Edinburgh Castle Rock
Edinburgh is famous for many things, the Castle, the Military Tattoo and of course Edinburgh Rock. I am not talking about the extinct volcano that serves as a foundation to the castle, rather the addictive sugary candy that virtually every tourist to the city takes home with them.
Edinburgh Rock was the invention of confectioner Alexander Ferguson, fondly known as “Sweetie Sandy”. In his younger years, Alexander’s passion was to make sweets in his parents outhouse. His father seeing no future in this eventually forced him to take up the trade of joiner and carpenter. Alexander wasn’t interested and left the family home in Doune to work for a Glasgow confectioner. Later he moved to Edinburgh and established his own confectionary business in Melbourne Place.
The recipe for Edinburgh Rock, and consequently Fergusons considerable fortune, came about by accident rather than design. One fateful day he discovered some sweets that had lain forgotten for months. Time and the warm atmosphere of the sweet factory had altered the texture of the sweets. On tasting them he was taken with the texture and quickly set about creating a recipe to replicate it.
The light crunch and melt in the mouth flavor was a phenomenal success with his patrons and Edinburgh Rock was born.
Edinburgh Rock Recipe:
- 1 lb (450g) Sugar
- Quarter Pint (150ml) Water
- Quarter tsp (1.5ml) Cream of Tartar
- Peppermint Essence
- Lemon Essence
- Yellow Food Coloring
- Green Food Coloring
- Mix the sugar and water in a large pan and gently warm over very low heat.
- Constantly stir to prevent the sugar from settling at the bottom of the pan.
- When the sugar is completely dissolved, add the cream of tartar and bring to the boil.
- When the liquid boils, remove from the heat and skim well.
- Return to the heat and boil to 126C/259F degrees. (For best results use a candy thermometer.)
- Remove from the heat and split the mixture evenly between two pans taking great care not to burn yourself with the boiling sugar.
- To one pan add enough coloring to turn the mixture light green and add the Peppermint Essence.
- To the other pan add the yellow coloring to make a light shade of yellow and add the Lemmon Essence.
- Lightly grease two shallow baking trays and pour each mixture into a tray.
- Allow to cool slightly and using a greased pallet knife turn the edges in towards the center. Do not stir.
- Repeat the last step until the mixture is cool enough to safely handle.
- Stretch the mixture out on the baking tray and again fold the corners into the center. Repeat until the mixture cools and stiffens. (If the candy is not pulled sufficiently, it will remain sticky rather than 'short'.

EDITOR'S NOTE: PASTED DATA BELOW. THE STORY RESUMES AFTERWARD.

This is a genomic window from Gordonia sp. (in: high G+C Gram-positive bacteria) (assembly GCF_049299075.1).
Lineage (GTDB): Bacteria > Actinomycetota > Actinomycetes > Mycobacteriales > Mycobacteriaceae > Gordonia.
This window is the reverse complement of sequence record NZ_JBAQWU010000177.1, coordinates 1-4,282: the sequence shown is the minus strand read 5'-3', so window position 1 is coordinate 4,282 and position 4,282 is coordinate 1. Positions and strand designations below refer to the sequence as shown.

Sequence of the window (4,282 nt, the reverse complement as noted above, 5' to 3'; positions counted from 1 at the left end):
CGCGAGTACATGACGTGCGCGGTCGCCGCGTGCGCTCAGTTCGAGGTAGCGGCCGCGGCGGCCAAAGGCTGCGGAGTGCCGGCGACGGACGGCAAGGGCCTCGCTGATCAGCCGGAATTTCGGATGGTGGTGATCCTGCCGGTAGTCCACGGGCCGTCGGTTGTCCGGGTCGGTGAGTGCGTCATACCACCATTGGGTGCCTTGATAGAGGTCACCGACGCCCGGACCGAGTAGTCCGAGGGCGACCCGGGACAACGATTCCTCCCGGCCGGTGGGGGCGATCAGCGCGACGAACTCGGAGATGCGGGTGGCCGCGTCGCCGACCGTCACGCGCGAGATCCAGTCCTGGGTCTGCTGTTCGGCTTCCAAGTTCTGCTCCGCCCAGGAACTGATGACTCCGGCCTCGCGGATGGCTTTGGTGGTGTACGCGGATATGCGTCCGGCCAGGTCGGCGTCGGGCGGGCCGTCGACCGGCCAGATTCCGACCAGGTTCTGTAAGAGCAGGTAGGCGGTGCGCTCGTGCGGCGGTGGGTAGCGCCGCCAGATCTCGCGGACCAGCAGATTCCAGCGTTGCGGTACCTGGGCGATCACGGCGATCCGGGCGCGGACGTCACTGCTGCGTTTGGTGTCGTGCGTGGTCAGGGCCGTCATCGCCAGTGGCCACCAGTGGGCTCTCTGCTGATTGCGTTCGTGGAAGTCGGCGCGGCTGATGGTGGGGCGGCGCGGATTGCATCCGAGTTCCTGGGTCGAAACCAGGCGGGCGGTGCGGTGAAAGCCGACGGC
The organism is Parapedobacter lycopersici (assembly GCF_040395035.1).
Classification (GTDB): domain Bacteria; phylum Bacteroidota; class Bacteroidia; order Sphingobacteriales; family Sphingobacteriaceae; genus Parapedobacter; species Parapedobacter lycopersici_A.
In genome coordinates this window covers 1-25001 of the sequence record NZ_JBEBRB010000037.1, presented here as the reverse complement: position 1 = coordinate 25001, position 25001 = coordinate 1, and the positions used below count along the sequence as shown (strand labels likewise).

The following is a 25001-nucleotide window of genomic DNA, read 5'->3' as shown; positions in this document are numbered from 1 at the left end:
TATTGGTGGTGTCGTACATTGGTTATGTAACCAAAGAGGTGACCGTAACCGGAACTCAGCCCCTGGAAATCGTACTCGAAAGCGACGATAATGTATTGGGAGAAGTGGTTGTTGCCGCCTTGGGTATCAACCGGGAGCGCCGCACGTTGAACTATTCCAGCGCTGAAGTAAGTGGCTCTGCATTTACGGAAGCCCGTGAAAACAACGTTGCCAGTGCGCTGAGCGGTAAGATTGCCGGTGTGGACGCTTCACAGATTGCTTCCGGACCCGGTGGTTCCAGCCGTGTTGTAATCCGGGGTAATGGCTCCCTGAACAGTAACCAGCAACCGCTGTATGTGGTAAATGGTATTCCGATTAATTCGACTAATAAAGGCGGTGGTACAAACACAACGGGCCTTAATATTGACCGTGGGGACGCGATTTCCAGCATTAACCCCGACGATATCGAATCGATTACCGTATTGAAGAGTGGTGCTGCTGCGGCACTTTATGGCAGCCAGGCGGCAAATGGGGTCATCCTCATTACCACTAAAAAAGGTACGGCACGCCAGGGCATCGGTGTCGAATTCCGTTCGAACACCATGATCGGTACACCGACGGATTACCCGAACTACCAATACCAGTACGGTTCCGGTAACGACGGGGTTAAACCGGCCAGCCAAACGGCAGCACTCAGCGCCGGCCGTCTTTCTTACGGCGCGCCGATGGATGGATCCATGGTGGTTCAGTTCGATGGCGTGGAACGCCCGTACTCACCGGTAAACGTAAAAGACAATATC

- Roll the mixture into a sausage shape about half an inch thick.
- Cut into mouth sized pieces.
- Place all the pieces on non-stick baking paper.
- Leave at room temperature for 24 hours.
More Traditional Scottish Recipes
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- Cock-A-Leekie Soup: A hearty soup often served at Burns Night suppers
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- Lorne Sausage: How To Make Lorne Square Slice Sausage
- Tattie Scones: A Traditional Scottish Potato Scone Recipe
Shaun from Neuburg Germany on March 13, 2018:
Tried it and failed. Pulled and pulled and pulled but it still ended up sticky. It was to throw out in the end. Really disappointed was looking Forward to it.
mavericksmom01 on May 09, 2013:
Peter, thanks for the recipe and background story. I am the daughter of an Edinburgh native - and remember always receiving lots of "rock" anytime relatives visited my dad in the U.S. In my adult years I have spent a small fortune importing the candy for my family - if only I had found out sooner how straightforward the recipe was. Will be attempting it tonight's wish me luck.
stessily on February 15, 2012:
Peter Hoggan, Fascinating history but this statement made me cringe a little: "In his younger years, Alexander’s passion was to make sweets in his parents outhouse." Yikes: outhouse!
Edinburgh Rocks sound tempting, especially with the lemon and peppermint essences.
I'm not sweet on sweets, but I look forward to sampling these sweets one day.
Well presented and interesting.
Derdriu on January 27, 2012:
Peter Hoggan, It's so interesting to read the history behind such an exquisite dessert. Edinburgh Rock provides such a unique taste experience what with "Sweetie Sandy's" clever combination of cream of tartar, lemon and peppermint! Additionally, I love your choice of opening photo which looks (and undoubtedly tastes) like more.
Thank you for sharing, voted up + all,
Arlene V. Poma on January 17, 2012:
A recipe to make my dentist richer and happier. I enjoy the story and the recipe because I never heard of Endinburgh Rock Candy. The people I know who travel to Scotland are spinners and weavers. They travel there, take tours of the fiber factories, and bring home anything related to spinning or weaving. No candy for me. Voted up and everything else.
Susan Zutautas from Ontario, Canada on January 17, 2012:
I remember as a child my grandmother would go home to Scotland and when she'd return she would bring rock candy back with her. I'm not sure if it was this exact type but I do remember the candy.